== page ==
The Wetlands & Wildlife National Scenic Byway allows visitors to explore the wetlands as well as the unique communities surrounding the wetlands and connects two of the world's most significant natural wetlands — Cheyenne Bottoms and Quivira National Wildlife Refuge.. The Byway takes visitors through Barton, Stafford, and Reno counties in central Kansas. The 77-mile route moves through radiant wetlands exploding with wildlife; prairie vistas with immense blue skies; and seven rural communities shaped by nature, a rich history of life on the plains, and the entrepreneurial spirit. The 7 Byway Communities welcome visitors with unique opportunities to explore and enjoy. Be sure to stop in Hoisington, Claflin, Ellinwood, Great Bend, Hudson, St John, and Stafford. The area is highlighted by historic native stone buildings, underground tunnels, metal street art, WPA art projects, an operating flour mill, exoduster history, part of the Santa Fe Trail, SRCA Drag Strip, and more.
Traveling North to South: The route begins at the junction of US Highway 281 (US-281) and Kansas Highway 4 (K-4). 15 miles east on K-4 to NE 100 Ave. 4 miles south on NE 100 Ave. to Kansas Highway 156 (K-156). 5 miles southwest on K-156 to NE 60 Ave. 17 miles south on NE 60 Ave. into Stafford County (NE 40 Ave) to NE 140th St. 12 miles east on NE 140th St. to N. Raymond Rd. 7 miles south on N. Raymond Rd to NE 70th St. 17 miles west on NE 70th St. to US-281.
Points of Interest
Cheyenne Bottoms Preserve
Wetland area managed by The Nature Conservancy.
Cheyenne Bottoms Wildlife Area
State wildlife area managed by Kansas Wildlife & Parks.
Kansas Wetlands Education Center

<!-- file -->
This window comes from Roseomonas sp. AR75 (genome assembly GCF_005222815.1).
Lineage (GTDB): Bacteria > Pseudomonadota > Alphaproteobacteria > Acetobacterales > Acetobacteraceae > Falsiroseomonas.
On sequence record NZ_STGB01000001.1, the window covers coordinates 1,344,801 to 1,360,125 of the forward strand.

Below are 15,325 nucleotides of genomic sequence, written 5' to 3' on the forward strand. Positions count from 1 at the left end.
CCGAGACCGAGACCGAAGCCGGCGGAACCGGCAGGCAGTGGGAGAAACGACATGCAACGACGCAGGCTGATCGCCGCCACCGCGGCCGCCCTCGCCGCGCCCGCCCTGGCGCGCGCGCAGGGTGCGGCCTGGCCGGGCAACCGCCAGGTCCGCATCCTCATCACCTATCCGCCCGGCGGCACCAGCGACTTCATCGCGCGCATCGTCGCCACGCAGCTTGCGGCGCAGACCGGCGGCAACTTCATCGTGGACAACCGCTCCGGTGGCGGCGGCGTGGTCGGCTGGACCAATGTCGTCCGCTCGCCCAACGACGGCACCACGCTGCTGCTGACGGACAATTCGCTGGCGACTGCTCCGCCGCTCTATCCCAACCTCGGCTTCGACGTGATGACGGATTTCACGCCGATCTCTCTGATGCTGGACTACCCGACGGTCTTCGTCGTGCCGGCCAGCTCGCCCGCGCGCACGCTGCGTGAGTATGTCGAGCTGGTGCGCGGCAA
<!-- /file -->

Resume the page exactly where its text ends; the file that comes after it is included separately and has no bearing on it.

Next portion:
Nature center located at Cheyenne Bottoms along K-156 Highway.
Historic racing dragstrip located west of Great Bend.
Great Bend Brit Spaugh Zoo-
Free, city run zoo located in Brit Spaugh Park along north Main St. in Great Bend.
Barton County Historical Society Museum and Village
Historical museum and village located south of Great Bend along US-281 Highway.
Historic Wolf Hotel and Underground Tunnel Tours-
Historic hotel and events center that offers tours of Ellinwood's underground tunnels.
Quivira National Wildlife Refuge
Wetland refuge managed by USFWS.
Stafford County Historical Museum
Historical museum located in Stafford, KS along Main St.
Migratory Birds and Wildlfe in a Diverse Ecology
Begin at the intersection of US Highway 281 and Kansas 4 near Hoisington, traveling east. Turn south on NE 100 Ave going around the Cheyenne Bottoms Wildlife Area and the Cheyenne Bottoms Preserve to the west. The Preserve is a great place to stop and look for shorebirds and migratory waterfowl. NE 60 RD will take you directly there. Another great stop is on Highway 156 at the Kansas Wetlands Education Center where you will learn more about the area, migratory birds, and the importance of protecting wetlands.
The route zigzags a bit through the countryside. Make a stop in Ellinwood to see the Historic Wolf Hotel and Underground Tunnel Tours and shop at the many antique stores. Make a side trip west and stop in Great Bend for lunch and enjoy the Great Bend Brit Spaugh Zoo. Free admission. Also make stops at the Benton County Historical Society Museum and Village and the Raptor Center. Just to the west of Great Bend is the SCRA Dragstrip.
Back on the byway, take SE 60 Ave and SE 40 Ave south of Ellinwood to NE 140th St and the Quivera National Wildlife Refuge. Check out the scenic overlook there. Also make a stop at the Visitor Center on the south side of the Refuge.
Further south is the Stafford County Historical Museum in Stafford. The Byway ends on US Highway 281 just north of St. John. Return to Great Bend for evening lodging and restaurant options.